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A letter from Adina Belloli to UKCP Chair Martin Pollecoff

Dear Martin,

I’m an Integrative Child Psychotherapist trainee registered with UKCP. I’m in the third year of my training and should qualify July 2019. I wanted to reach out to you about an article that I’ve recently come across in The Guardian. The link to the article is here: Besides being a Child and Adolescent Psychotherapist trainee I’m also the Founder and Director of a UK registered International charity called In-Visible. I’ve worked and volunteered with women and disadvantaged children for over 17 years including organisations such as the World Health Organisation, Heart House, Kids Company, and Cure2Children Foundation. I’ve dedicated my life to protecting and defending children’s rights. Most of my work has been unpaid. But as its the charity sector I expected this and never felt that it created any unethical dilemmas between myself and the beneficiaries I worked with. Financial gain has also never been my motivation in the line of work that I do. But there was something about this article that got me thinking.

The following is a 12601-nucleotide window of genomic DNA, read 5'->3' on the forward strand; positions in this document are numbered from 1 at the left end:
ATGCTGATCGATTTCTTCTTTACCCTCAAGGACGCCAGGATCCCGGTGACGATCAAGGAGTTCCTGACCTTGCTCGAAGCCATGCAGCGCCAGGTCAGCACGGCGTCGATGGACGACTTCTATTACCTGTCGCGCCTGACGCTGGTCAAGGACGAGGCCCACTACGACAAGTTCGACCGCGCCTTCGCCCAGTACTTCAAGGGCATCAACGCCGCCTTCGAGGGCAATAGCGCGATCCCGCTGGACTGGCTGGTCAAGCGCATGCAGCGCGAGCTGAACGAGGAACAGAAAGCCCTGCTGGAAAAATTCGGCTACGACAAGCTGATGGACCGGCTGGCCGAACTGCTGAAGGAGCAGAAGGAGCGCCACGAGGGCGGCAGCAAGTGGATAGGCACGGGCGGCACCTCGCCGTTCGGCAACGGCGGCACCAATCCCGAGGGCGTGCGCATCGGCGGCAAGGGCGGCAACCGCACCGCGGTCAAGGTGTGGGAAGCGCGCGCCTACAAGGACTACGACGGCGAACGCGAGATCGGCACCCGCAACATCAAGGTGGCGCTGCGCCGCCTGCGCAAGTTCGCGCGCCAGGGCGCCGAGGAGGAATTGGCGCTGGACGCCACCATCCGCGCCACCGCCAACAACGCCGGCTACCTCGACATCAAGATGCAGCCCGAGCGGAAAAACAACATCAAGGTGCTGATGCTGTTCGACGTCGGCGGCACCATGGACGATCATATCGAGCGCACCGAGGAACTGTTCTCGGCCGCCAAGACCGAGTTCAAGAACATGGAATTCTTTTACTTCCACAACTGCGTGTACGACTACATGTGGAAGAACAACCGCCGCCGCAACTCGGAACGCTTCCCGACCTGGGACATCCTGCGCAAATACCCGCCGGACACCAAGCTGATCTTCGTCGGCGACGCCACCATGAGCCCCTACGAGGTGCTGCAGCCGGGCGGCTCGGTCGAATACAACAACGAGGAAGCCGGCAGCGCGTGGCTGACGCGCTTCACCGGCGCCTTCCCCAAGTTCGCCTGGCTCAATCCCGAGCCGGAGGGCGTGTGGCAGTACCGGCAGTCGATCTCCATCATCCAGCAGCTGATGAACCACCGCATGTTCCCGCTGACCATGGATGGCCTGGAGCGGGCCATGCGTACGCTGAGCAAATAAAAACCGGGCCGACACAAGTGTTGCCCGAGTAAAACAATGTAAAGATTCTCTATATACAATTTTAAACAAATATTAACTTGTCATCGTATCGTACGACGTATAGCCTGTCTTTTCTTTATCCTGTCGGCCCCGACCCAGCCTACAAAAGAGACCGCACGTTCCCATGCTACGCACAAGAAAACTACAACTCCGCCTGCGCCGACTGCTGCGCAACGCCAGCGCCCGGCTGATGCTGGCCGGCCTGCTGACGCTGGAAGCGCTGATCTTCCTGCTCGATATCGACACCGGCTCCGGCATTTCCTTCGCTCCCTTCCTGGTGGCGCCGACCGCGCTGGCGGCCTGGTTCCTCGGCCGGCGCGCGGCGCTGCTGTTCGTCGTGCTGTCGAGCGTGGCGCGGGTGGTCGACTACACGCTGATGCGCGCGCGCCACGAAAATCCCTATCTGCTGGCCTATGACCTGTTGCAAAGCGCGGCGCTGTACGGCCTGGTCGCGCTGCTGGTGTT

This article was primarily addressing the charity sector calling “charities asking interns to work 252 hours unpaid a scandal”. It says “internships are not volunteering opportunities and charities do not have a universal right to unpaid talent. There are many more moral solutions.” It ends with “Charities do not have a universal right to unpaid talent. We are contradicting one of the very core values of the sector – to treat people with fairness and to value those that contribute to our work. How on earth do we expect people to live somewhere like London – one of the most expensive cities in the world – with no income from a job they go to three days a week? Why should the charity sector get away with it?”

It got me thinking about the psychotherapy industry. If 252 hours of unpaid work is considered a scandal what about the 450+ hours many of us do in our training and post-qualification (many continue working unpaid for years post-qualification)? The charity sector is “supposed” to be about pro bono, donating time and money or volunteering. What about psychotherapy?